The disgraced former justice minister under the previous Moon Jae-in administration threw his hat in the ring in February. Cho took the political scene by storm by gaining the support of the progressive-leaning “4050 generation,” who comprise the largest segment of the South Korean electorate at 37.5 percent. Cho’s party touched upon that segment’s dissatisfaction with the president by campaigning with the slogan “three years is too long,” a reference to President Yoon’s remaining time in office that some have interpreted as a call for Yoon’s impeachment.

Cho’s history with the president has its roots in 2019 when then Prosecutor-General Yoon, who was appointed by President Moon, launched an investigation into then Justice Minister Cho and his family amid the government’s pursuit of prosecution reform. The case prompted large-scale protests in Seoul from both sides of the political spectrum, pitting those supportive of the Moon administration’s reforms against supporters of the conservative opposition who seemingly embraced Yoon’s cause. Importantly, the affair tarnished Cho’s image as a progressive reformer, particularly among South Koreans in their 20s, who saw hypocrisy in his misuse of power to provide advantages for his children and felt betrayed in light of their own struggles in Korea’s hypercompetitive society.

Having been found guilty of these charges by a lower court in February 2023, Cho hinted at an election bid last November as a means of “recovering [his] honor via a nonlegal path.” However, with his former DP colleagues distancing themselves from his cause, Cho launched his own party in February with a renewed call for prosecution reform. This election victory has served as a vindication of sorts for Cho, although his party still failed to secure the requisite 20 seats necessary to form a floor negotiation group, which denies a larger platform for his party.

Another positive result is that the election has made Cho a presidential contender overnight, with him polling first in a recent public survey that asked participants which lawmaker’s performance they were looking forward to the most. In the aftermath of the election, Cho has been busy working to boost his party’s profile, engaging sympathetic DP figures to try to secure floor-negotiation-group status and differentiating his party from the DP. However, Cho is not free of his legal troubles, and the upcoming Supreme Court ruling in his case may put him behind bars and cost him both his seat and a presidential run. In a recent development, DP Representative Min Hyeong-bae suggested that the opposition might seek a special prosecution on Cho’s case as well, citing irregularities in the prosecution’s investigation as grounds for doing so.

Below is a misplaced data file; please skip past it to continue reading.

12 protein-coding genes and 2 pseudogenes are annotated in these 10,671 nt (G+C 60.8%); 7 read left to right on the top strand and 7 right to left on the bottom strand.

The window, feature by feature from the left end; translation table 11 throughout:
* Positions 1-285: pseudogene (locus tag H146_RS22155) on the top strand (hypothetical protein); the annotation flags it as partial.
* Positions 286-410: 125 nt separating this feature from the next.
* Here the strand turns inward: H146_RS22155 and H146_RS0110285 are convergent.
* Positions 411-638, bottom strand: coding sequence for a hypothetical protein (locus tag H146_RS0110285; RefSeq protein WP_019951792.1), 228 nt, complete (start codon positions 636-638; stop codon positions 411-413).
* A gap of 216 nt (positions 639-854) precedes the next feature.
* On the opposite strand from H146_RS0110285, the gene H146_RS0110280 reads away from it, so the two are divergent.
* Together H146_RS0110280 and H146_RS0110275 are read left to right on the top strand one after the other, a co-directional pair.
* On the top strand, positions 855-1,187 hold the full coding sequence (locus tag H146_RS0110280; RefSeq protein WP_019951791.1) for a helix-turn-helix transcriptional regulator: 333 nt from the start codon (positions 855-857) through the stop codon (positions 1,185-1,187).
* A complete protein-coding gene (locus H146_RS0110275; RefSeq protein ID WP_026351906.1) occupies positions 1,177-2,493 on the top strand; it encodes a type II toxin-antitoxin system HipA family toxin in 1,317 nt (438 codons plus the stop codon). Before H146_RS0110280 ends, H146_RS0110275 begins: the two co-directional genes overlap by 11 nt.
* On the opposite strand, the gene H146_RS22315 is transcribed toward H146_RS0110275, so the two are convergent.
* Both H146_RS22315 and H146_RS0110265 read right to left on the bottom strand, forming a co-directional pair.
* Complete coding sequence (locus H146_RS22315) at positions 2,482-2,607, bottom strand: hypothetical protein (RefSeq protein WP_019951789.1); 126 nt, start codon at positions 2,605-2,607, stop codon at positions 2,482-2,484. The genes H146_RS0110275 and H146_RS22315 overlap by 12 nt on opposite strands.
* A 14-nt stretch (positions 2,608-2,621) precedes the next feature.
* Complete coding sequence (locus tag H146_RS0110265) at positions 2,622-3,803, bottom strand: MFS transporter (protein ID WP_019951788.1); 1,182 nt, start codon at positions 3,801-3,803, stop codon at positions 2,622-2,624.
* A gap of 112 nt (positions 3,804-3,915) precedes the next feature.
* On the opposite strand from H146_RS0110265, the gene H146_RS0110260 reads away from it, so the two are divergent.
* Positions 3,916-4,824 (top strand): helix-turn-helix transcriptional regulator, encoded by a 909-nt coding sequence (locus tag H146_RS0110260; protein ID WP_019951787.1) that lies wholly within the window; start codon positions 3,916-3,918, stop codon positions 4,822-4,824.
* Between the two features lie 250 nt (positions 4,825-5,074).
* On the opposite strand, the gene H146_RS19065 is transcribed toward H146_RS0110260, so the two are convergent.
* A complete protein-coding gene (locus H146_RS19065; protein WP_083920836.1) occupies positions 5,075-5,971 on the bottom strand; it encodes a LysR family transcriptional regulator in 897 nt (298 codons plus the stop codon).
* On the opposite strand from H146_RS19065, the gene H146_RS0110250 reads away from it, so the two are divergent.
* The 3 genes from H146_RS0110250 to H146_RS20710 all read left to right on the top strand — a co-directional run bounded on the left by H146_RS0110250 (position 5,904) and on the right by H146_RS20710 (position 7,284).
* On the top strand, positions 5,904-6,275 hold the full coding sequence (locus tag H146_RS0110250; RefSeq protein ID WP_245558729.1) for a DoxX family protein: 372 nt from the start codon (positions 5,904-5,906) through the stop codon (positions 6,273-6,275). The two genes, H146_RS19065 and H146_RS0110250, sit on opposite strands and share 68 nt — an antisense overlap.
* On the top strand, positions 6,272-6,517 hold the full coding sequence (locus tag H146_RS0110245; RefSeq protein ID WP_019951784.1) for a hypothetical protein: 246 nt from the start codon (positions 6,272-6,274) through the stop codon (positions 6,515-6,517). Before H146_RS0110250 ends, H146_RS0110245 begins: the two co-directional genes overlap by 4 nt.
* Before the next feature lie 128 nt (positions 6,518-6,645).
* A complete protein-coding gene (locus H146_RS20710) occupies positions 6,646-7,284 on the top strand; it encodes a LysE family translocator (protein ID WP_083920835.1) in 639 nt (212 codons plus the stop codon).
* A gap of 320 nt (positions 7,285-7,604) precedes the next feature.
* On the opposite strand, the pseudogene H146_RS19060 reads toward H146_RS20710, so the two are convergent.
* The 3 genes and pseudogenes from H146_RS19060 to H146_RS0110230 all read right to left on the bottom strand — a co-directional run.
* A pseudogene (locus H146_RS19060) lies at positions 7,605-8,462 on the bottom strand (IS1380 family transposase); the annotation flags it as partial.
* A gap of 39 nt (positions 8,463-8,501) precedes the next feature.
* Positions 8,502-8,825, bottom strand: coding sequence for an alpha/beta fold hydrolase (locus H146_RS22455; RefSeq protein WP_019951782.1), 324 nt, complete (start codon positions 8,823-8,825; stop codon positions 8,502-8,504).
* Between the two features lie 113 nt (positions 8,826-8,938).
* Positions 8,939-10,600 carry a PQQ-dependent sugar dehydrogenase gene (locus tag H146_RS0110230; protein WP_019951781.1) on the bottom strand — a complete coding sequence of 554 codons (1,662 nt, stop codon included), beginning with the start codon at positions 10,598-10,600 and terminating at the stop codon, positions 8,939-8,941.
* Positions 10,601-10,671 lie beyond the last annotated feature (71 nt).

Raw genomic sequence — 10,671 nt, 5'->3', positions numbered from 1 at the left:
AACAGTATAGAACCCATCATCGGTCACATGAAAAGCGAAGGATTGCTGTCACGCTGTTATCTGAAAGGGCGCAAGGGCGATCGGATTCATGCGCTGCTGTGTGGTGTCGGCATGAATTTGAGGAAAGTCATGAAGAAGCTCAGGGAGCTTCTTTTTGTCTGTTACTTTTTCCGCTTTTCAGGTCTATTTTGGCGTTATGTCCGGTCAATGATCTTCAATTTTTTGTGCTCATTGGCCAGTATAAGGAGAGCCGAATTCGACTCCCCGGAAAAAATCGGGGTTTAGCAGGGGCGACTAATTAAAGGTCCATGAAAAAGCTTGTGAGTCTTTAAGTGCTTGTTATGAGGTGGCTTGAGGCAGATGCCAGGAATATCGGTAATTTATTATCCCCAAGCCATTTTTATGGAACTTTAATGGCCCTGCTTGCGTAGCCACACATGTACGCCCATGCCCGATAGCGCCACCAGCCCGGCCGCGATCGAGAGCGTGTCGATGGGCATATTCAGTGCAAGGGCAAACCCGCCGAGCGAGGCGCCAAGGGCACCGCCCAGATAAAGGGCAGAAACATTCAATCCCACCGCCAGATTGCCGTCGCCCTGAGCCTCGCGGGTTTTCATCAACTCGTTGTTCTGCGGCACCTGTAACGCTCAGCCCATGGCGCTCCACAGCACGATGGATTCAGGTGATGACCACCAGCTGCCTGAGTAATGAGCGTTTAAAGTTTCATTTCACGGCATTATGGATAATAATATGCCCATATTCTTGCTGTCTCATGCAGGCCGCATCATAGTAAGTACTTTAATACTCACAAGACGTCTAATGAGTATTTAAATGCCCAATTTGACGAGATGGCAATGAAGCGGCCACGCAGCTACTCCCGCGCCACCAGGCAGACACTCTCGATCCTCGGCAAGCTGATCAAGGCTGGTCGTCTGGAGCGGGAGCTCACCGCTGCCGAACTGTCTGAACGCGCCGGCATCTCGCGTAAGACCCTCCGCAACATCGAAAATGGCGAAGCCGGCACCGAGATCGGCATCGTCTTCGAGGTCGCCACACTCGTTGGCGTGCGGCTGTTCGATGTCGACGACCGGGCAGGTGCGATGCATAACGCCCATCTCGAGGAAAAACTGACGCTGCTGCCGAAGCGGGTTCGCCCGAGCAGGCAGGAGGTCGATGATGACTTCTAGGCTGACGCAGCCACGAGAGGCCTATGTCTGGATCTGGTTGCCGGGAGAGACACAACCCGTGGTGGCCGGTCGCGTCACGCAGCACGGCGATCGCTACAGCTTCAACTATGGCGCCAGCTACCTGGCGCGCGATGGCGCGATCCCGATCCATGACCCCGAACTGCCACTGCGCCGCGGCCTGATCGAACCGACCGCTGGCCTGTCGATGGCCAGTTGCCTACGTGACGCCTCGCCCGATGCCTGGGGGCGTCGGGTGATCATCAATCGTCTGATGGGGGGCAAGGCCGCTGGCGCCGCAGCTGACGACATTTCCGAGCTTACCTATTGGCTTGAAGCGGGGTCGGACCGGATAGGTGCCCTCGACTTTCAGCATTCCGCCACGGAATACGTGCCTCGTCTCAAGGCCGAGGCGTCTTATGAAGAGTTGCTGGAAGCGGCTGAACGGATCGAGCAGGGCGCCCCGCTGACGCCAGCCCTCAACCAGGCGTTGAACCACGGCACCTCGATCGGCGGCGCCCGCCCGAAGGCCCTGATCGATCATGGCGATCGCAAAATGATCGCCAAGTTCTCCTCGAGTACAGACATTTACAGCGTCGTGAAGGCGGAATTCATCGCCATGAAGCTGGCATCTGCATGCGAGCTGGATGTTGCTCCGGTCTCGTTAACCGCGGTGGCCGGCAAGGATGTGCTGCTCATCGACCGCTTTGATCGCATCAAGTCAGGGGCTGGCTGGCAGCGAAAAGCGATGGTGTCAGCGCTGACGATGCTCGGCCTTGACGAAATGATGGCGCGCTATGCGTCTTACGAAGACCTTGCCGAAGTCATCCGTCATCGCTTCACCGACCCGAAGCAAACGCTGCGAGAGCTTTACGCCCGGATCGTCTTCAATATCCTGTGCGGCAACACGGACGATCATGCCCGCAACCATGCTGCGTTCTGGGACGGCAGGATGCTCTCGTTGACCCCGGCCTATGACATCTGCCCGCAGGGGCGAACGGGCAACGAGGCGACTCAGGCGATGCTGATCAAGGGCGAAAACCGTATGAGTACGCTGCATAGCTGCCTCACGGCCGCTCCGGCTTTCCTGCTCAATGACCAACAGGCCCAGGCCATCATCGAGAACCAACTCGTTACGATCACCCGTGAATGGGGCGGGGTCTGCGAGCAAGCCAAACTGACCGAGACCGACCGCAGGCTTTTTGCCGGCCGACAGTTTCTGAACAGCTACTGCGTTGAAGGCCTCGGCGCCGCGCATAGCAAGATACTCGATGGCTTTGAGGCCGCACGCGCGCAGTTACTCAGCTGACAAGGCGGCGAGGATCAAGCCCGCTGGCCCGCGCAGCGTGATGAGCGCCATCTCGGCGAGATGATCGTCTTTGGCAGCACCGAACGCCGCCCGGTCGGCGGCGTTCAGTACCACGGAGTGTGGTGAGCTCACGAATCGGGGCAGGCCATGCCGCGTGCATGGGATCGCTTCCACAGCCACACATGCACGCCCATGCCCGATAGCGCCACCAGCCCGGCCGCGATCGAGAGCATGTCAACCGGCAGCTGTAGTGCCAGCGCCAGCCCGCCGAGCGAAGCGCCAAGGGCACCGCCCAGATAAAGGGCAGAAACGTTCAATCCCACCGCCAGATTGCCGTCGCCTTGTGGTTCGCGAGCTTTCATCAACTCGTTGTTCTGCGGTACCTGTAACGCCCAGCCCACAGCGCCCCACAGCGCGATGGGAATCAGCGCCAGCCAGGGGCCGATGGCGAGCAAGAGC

Lee Jun-seok

Also making a comeback is the “young” conservative Lee Jun-seok, whose victory in the Hwaseong B district on a third-party ticket served as one of the biggest upsets of this election. The 39-year-old Lee successfully ran for a seat in the “semiconductor belt” in a constituency with the youngest average age in Korea at 34.7 years. Lee’s victory was noteworthy considering he had trailed the frontrunner, the DP’s Kong Young-woon, by more than 23 percentage points in the first opinion poll of the race.

This is not Lee Jun-seok’s first time in the political spotlight. Considered one of the “Park Geun-hye kids,” Lee was recruited by the former president in 2011 at the age of 26 to join the conservative party’s emergency committee, receiving much media focus from the beginning of his political career. In 2021, Lee was the star of his own “storm” when he was elected as the youngest leader of a major political party in modern Korean history. In that position, he led the PPP to the election victories of President Yoon and Seoul Mayor Oh Se-hoon and was hailed as a future presidential contender. However, a rocky relationship with Yoon that began well prior to Yoon’s election, along with discontent within the party regarding his supposed “ill manners” that had even earlier roots, ultimately led him to exit the party last December and pursue a third-party path.

Launching the big-tent New Reform Party the next month, there was initial speculation that he might stir up a second “storm.” However, such views fizzled out with the ascent of Han Dong-hoon, a failure to entice further PPP defections, the botched merger with Lee Nak-yon, and the return of Cho Kuk, which all arrested the party’s momentum. Despite this, Lee demonstrated his political savviness and re-captivated the public with a campaign that included visiting all 100 apartment complexes in his constituency and campaigning for 48 hours without sleep, which handed him his first victory in his fourth attempt at a seat.